But I also didn’t want Clinton to get impeached over a blow job, which certainly seemed lightweight compared with something like Watergate. It was complicated. Issues of sexual relations between men and women were interwoven with questions about privacy. Do public figures deserve privacy? Or do they effectively give that up when they become public figures? Should we judge people for what they do behind closed doors, while taking notice that those doors are often closed specifically so those people can do things they would not cop to in public? Why are mistresses called sluts, when the married men who sleep with them aren’t? Bill was ribbed for the incident, but Monica got destroyed. That Beyoncé sings “Lewinsky’d” and not “Clinton’d” in “Partition” says everything: Only one of the two is considered a punch line. Meanwhile, inconveniently, Monica Lewinsky was still a human being who had to exist in the world.
I have been thinking about Lewinsky recently with regard to V. Stiviano, the woman at the epicenter of the Donald Sterling scandal. Stiviano’s backstory has spilled out into the open in the past week, and while Lewinsky kicked off the age of the Internet mob attack, Stiviano is its latest victim, dragged for having sex with married 80-year-old racist Donald Sterling instead of celebrated for bringing down his evil enterprise. Stiviano comes from a rough background, and has a history of serious poverty and petty crimes committed out of desperation. That, combined with her obvious identity issues, put some of her life choices into perspective.
The “V.” stands for Vanessa. Born Maria Vanessa Perez in either San Antonio or Los Angeles, she used aliases including Vanessa Maria Perez, Monica Gallegos, and Mariamonica Perez Gallegos before legally changing her name to V. Stiviano in 2010, saying she was “born from a rape case” and “hadn’t yet been fully accepted because of my race.” She grew up in poverty; her mother, Martha Perez, was convicted in 2002 for stealing groceries. Stiviano listed her race alternately as Hispanic or black the four times she’s been arrested since 2002 for petty theft, DUI, and possession of a controlled substance. The petty theft charges were for shoplifting — not from fancy department stores, but from an Old Navy and a Ross Dress for Less when Stiviano was 19 and 20.
Stiviano is now supposedly under investigation for trying to extort money from Sterling by threatening to leak more tapes; there are apparently hours of them. She claims she was taping Sterling at his own request, since his cancer diagnosis has made him more prone to forgetting things and she was acting as his personal assistant. She also claims she didn’t leak the tapes herself; her attorney says she gave the leaked recording to friends, one of whom must have sold it to TMZ. But whether that’s true or not, Stiviano obviously knew what she was doing recording Sterling in the first place.
Although she stayed home initially after the scandal broke, V. Stiviano became bolder each day, as it became clear that Sterling was going down. By May 1, she was baiting paparazzi with long walks around Los Angeles, followed by Cinco de Mayo rides on the mechanical bull at Sunset Strip tourist institution the Saddle Ranch, all while wearing her now-iconic solar visor. The visor has quickly become Stiviano’s trademark accessory, as affiliated with its owner as Lewinsky became with that beret and blue dress from the Gap. Stiviano has created something of a trend: Visor sales have gone up by something like a billion percent during the scandal. She had been selling “V. Stiviano”–brand hats and shirts since before the scandal, but is pushing them even harder now, capitalizing on the scandal via streetwear in the model of Heidi Fleiss, who hawked her Heidiwear in Pasadena in 1994 while she waited to face trial. Stiviano told the press, “One day, I will become president of the United States of America. And I will change the legislation and laws. Modern-day history. Civil-rights movement.”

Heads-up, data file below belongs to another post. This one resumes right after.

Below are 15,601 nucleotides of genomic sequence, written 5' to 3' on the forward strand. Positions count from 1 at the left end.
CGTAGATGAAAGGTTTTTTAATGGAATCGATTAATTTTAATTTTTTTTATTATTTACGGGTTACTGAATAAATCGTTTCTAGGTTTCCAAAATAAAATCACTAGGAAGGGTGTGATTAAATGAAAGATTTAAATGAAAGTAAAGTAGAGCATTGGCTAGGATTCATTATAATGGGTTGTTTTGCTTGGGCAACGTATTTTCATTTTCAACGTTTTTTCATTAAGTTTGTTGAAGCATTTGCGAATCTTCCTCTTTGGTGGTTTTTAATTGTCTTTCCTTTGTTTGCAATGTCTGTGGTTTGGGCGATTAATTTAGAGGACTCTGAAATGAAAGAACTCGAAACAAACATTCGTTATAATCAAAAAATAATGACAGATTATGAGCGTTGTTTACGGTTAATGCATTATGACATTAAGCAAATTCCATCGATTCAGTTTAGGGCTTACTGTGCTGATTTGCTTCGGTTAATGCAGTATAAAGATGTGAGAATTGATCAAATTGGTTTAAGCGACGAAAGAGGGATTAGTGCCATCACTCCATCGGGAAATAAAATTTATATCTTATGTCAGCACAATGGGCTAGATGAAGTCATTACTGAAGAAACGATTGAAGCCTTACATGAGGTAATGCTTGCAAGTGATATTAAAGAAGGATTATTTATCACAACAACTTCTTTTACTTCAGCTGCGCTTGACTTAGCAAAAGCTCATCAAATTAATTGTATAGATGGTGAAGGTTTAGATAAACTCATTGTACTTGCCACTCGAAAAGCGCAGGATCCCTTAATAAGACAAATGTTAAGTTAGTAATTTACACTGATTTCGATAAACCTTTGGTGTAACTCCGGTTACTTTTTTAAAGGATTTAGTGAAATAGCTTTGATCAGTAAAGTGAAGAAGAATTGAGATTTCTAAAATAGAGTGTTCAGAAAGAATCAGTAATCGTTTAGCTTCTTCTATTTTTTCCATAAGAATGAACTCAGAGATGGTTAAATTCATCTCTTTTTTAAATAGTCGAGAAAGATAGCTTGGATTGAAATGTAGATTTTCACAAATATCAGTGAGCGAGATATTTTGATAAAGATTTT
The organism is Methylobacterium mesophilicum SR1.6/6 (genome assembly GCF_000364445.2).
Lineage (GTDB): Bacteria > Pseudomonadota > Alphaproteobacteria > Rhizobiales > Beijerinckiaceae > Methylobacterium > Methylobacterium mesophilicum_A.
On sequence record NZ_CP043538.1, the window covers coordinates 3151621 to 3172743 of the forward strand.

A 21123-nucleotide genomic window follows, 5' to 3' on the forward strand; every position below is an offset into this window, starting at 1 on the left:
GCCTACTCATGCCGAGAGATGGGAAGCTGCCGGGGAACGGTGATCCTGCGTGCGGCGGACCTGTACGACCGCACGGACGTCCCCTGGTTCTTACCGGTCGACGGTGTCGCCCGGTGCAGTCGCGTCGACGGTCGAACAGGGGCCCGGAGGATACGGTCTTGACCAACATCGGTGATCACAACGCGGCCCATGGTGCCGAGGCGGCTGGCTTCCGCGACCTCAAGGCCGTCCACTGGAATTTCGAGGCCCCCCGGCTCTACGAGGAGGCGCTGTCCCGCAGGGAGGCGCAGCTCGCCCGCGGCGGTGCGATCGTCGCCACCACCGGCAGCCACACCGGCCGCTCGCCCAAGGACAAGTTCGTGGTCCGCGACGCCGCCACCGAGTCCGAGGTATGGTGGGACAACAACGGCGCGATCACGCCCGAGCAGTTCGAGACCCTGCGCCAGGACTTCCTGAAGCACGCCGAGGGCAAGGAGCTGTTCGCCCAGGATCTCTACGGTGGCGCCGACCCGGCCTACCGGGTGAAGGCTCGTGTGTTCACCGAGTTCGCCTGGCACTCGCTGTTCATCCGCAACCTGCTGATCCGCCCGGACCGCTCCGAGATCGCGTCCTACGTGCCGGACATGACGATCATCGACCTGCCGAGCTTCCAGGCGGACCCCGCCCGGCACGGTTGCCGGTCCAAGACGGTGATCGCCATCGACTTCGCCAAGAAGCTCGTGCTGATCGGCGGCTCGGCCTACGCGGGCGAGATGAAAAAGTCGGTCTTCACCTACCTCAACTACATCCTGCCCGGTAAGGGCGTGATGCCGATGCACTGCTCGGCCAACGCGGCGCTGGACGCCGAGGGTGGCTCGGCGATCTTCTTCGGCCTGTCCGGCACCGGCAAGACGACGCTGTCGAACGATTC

I don’t remember people particularly scrambling to copy Lewinsky’s look at the time of her scandal. If anything, Monica was trashed and called tacky, indicted for the class crime of daring to mix above her rank. The beret and particularly the blue Gap dress became part of a narrative that painted Monica as basic, homely, and lowly, as lacking an exceptional beauty that would make her more sympathetic, and also lacking the common sense not to get involved with the president. Monica was compared negatively, on the basis of appearance, to glamorous presidential mistresses like Marilyn Monroe, and in negative tandem with the first lady, Hillary. Hillary Clinton’s age, tailored designer pantsuits, and taste for power were invoked as proof of sexlessness, as if to suggest that somehow made it OK for the president to cheat on her. It was constantly remarked upon, on television and in real life, that Bill Clinton was slumming it somehow by not exploiting his power to have sex with hotter women.